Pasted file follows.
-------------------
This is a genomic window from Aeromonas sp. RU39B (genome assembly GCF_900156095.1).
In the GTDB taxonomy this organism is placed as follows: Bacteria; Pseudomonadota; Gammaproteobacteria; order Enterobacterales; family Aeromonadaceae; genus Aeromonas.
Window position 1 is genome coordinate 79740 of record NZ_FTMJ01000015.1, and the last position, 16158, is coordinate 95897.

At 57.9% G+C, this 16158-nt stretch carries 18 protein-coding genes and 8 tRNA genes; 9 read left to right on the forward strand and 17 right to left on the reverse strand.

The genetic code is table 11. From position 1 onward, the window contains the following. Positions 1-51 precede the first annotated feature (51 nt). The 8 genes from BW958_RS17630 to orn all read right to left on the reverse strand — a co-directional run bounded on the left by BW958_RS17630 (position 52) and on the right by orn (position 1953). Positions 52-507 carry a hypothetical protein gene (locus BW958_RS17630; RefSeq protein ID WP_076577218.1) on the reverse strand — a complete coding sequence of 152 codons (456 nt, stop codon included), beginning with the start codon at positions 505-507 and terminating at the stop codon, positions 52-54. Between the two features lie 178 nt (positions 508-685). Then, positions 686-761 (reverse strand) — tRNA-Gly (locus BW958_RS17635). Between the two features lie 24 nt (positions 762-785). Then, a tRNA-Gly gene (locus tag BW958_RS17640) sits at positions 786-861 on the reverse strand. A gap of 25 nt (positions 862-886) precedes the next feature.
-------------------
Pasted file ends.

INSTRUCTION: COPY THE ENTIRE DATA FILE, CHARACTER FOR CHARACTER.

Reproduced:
This is a genomic window from Aeromonas sp. RU39B (genome assembly GCF_900156095.1).
In the GTDB taxonomy this organism is placed as follows: Bacteria; Pseudomonadota; Gammaproteobacteria; order Enterobacterales; family Aeromonadaceae; genus Aeromonas.
Window position 1 is genome coordinate 79740 of record NZ_FTMJ01000015.1, and the last position, 16158, is coordinate 95897.

At 57.9% G+C, this 16158-nt stretch carries 18 protein-coding genes and 8 tRNA genes; 9 read left to right on the forward strand and 17 right to left on the reverse strand.

The genetic code is table 11. From position 1 onward, the window contains the following. Positions 1-51 precede the first annotated feature (51 nt). The 8 genes from BW958_RS17630 to orn all read right to left on the reverse strand — a co-directional run bounded on the left by BW958_RS17630 (position 52) and on the right by orn (position 1953). Positions 52-507 carry a hypothetical protein gene (locus BW958_RS17630; RefSeq protein ID WP_076577218.1) on the reverse strand — a complete coding sequence of 152 codons (456 nt, stop codon included), beginning with the start codon at positions 505-507 and terminating at the stop codon, positions 52-54. Between the two features lie 178 nt (positions 508-685). Then, positions 686-761 (reverse strand) — tRNA-Gly (locus BW958_RS17635). Between the two features lie 24 nt (positions 762-785). Then, a tRNA-Gly gene (locus tag BW958_RS17640) sits at positions 786-861 on the reverse strand. A gap of 25 nt (positions 862-886) precedes the next feature.